by Raffaele Crocco

There is a real danger of not being able to slow down. The fear is that no one can muzzle the crisis and the war, step by step, one exaggerated response after another, one provocation after another. Let’s look at the situation on the international stage. Let’s do it randomly, not in order of importance or chronology. Let’s start with the last week of global risk-taking between pro- and anti-America.

Act one. France carries out the first test launch of an improved nuclear-capable missile, the Asmpa-r. It is designed to be fired from a Rafale fighter, the ‘Nerf’ of the French armed forces. The test comes, not coincidentally, 24 hours after Russia announced that it had begun nuclear exercises in its southern military district, near Ukraine. According to the Russian Ministry of Defence, this is the “first phase of exercises on the preparation and use of non-strategic nuclear weapons.” Action, counter-reaction; provocation, reaction. This is the macho and dangerous logic of the current international confrontation.

Act two. Moscow has unilaterally announced a change in the maritime borders with Lithuania and Finland, two NATO states. This would involve revising the limits of territorial waters. Finland and Lithuania protested, the Kremlin first denied it, then confined itself to ‘not confirming’. The spokesman, Dmitry Peskov, says only that the level of tension, especially in this region, requires “relative steps” by Russian ministries and agencies “to ensure national security.” An ambiguous phrase that takes nothing away and adds much to the tension in the region. Up there is a piece of humanity’s future, this Arctic route that seems destined to become the main artery for goods produced in Asia and sold in Europe. Moscow smells a deal and wants maximum control of this route. So: action, counter-action; provocation, reaction.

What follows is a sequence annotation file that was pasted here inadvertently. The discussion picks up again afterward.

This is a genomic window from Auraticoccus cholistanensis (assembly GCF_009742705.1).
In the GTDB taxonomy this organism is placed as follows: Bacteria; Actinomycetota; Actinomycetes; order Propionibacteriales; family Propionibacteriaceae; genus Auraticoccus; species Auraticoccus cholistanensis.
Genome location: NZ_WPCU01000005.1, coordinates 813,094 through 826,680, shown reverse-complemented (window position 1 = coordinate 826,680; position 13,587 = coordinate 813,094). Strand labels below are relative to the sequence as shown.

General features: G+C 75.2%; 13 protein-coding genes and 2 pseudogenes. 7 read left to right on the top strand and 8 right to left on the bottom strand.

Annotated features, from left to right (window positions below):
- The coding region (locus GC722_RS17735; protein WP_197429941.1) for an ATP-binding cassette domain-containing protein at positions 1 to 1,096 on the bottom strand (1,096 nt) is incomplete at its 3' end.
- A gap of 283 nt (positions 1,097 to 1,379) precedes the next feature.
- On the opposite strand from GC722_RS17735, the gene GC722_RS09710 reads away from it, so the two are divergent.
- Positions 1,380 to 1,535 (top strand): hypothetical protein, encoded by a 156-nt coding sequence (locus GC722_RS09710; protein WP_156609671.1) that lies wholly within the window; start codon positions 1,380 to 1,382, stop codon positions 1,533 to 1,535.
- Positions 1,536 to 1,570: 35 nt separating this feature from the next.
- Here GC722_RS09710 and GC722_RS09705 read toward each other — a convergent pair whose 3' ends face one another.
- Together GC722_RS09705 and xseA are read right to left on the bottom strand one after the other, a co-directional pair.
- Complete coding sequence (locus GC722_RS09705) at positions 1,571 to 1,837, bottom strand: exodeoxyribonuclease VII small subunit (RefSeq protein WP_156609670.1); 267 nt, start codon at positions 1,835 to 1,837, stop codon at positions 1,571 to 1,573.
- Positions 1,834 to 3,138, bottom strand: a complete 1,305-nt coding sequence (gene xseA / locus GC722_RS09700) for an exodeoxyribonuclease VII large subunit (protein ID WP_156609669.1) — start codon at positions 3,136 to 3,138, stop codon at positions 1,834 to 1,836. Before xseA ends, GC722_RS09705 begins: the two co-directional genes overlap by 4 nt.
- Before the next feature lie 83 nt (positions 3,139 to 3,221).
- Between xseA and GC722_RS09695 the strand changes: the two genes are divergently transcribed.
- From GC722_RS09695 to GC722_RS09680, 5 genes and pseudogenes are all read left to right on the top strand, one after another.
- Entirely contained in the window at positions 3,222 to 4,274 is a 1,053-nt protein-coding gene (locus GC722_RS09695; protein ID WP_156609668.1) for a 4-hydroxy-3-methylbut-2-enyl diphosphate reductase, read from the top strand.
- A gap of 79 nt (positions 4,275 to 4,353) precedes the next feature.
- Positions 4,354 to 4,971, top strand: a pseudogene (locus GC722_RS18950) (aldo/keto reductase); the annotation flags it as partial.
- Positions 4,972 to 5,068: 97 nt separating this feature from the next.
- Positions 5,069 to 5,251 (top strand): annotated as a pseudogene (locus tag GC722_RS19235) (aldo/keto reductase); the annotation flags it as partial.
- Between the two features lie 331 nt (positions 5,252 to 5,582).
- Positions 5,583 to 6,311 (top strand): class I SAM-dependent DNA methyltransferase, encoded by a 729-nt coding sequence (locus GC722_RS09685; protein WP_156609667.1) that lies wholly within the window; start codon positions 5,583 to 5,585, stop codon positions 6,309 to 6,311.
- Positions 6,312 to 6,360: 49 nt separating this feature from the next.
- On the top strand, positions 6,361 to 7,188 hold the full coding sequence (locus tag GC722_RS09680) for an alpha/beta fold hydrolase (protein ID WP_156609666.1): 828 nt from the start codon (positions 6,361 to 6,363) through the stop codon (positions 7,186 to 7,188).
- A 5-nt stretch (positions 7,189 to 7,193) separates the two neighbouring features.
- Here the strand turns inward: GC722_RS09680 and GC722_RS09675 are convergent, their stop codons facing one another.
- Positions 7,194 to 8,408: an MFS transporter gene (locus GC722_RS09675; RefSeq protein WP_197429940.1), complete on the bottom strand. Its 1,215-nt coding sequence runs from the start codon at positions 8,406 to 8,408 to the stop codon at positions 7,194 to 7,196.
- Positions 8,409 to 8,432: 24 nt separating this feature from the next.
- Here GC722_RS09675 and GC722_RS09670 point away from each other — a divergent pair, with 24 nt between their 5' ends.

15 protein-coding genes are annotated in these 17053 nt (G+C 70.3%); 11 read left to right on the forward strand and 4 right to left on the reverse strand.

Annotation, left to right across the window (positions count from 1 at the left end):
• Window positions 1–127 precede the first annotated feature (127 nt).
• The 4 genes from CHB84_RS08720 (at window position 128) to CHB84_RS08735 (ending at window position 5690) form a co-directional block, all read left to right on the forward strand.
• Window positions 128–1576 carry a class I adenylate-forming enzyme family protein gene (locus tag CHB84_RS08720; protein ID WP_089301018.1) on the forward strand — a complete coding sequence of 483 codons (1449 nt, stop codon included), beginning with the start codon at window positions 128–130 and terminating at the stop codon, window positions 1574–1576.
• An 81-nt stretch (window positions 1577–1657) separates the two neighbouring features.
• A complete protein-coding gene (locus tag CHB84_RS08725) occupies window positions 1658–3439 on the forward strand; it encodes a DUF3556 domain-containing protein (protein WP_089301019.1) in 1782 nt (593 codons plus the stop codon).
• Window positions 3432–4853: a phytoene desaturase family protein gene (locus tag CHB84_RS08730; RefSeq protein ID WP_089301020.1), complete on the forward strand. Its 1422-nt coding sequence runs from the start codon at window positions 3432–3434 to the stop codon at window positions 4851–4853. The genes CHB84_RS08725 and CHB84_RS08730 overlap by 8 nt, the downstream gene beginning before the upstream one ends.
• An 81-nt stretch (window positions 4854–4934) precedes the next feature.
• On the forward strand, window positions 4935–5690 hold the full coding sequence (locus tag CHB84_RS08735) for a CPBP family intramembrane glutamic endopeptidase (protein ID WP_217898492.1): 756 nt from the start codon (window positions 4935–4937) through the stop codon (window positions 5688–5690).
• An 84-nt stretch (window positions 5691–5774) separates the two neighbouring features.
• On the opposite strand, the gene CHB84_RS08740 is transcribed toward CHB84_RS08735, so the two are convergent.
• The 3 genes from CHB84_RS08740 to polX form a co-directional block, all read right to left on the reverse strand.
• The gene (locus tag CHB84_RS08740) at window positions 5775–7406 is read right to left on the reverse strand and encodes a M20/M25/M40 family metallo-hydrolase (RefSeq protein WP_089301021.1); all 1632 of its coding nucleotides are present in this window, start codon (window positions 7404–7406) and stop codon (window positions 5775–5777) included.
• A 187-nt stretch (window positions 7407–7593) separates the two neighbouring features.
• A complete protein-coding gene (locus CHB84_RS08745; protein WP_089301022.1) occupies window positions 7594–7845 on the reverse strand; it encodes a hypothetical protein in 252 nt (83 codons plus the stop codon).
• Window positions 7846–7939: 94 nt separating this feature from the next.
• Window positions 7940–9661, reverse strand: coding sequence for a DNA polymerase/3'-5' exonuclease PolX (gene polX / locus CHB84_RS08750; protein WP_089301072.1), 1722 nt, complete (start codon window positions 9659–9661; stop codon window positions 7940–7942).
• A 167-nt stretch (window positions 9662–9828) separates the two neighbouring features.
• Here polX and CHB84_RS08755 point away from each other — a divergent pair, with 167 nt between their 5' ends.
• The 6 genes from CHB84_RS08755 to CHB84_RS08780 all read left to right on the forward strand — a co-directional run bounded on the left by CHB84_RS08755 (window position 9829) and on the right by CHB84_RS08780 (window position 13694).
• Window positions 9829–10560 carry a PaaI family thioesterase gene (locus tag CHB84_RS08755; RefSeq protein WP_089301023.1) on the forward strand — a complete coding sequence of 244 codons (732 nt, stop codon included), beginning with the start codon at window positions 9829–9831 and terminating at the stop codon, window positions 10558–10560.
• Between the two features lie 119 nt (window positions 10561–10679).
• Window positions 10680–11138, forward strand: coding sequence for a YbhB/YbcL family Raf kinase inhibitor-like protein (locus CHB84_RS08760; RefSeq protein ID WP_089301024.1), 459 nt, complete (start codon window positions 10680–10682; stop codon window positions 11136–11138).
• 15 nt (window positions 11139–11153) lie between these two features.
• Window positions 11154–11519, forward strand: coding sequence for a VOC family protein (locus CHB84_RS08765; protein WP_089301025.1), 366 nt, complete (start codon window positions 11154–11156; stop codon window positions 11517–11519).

Act three. Far away, still at sea, in the Pacific. In New Caledonia, a French colony, the independence fighters are fighting for their own country, far away from the French. There are clashes and deaths. Surprisingly, the government in Paris blames Azerbaijan, a former Soviet state in Central Asia, far from the Pacific, for interfering and financing the rebellion. How is this possible? Because the government in Baku, which has been at war with Armenia for years over Nagorno-Karabakh, presents itself to the world as the ‘champion’ of oppressed peoples. Supported by China and Russia, it is financing and fomenting the anti-French revolt in the Pacific, thereby provoking the wrath of Paris. Again: action, counter-reaction; provocation, reaction.

These are three cases that were recounted last week. The table on which we are walking is becoming increasingly slippery.  And while the chancelleries play at flexing their muscles, civilians are dying.

In Ukraine, another attack in the northeastern city of Kharkiv killed several people. The attack also damaged municipal and transport infrastructure, making life more difficult. Governor Oleh Syniehubov said Russian forces had shelled Kharkiv about 10 times. Zolochiv and Liubotyn were also hit. Meanwhile, Washington is raising the stakes, saying it is considering “whether to allow Ukraine to use US weapons to attack Russia directly.” This is a new and serious position: until now the US had instructed Kyiv not to use US weapons for actions against Russian territory. What can we expect? We will see-action, counter-action; provocation, reaction.

Finally, in Gaza, where nothing has changed except the list of civilians killed by Israeli military action. The request by the prosecutor of the International Criminal Court to arrest Israeli Prime Minister Netanyahu and Hamas leaders for war crimes and crimes against humanity has suddenly appeared on the scene. Israel rejects it and calls on its allies to do the same, but the court is independent, even if not recognised by all countries. The consequences are a loss of international credibility for Tel Aviv. Spain, Ireland and Norway have reshuffled the European deck by officially recognising the state of Palestine. There are now 146 countries in the world that recognise the right of the Palestinians to exist.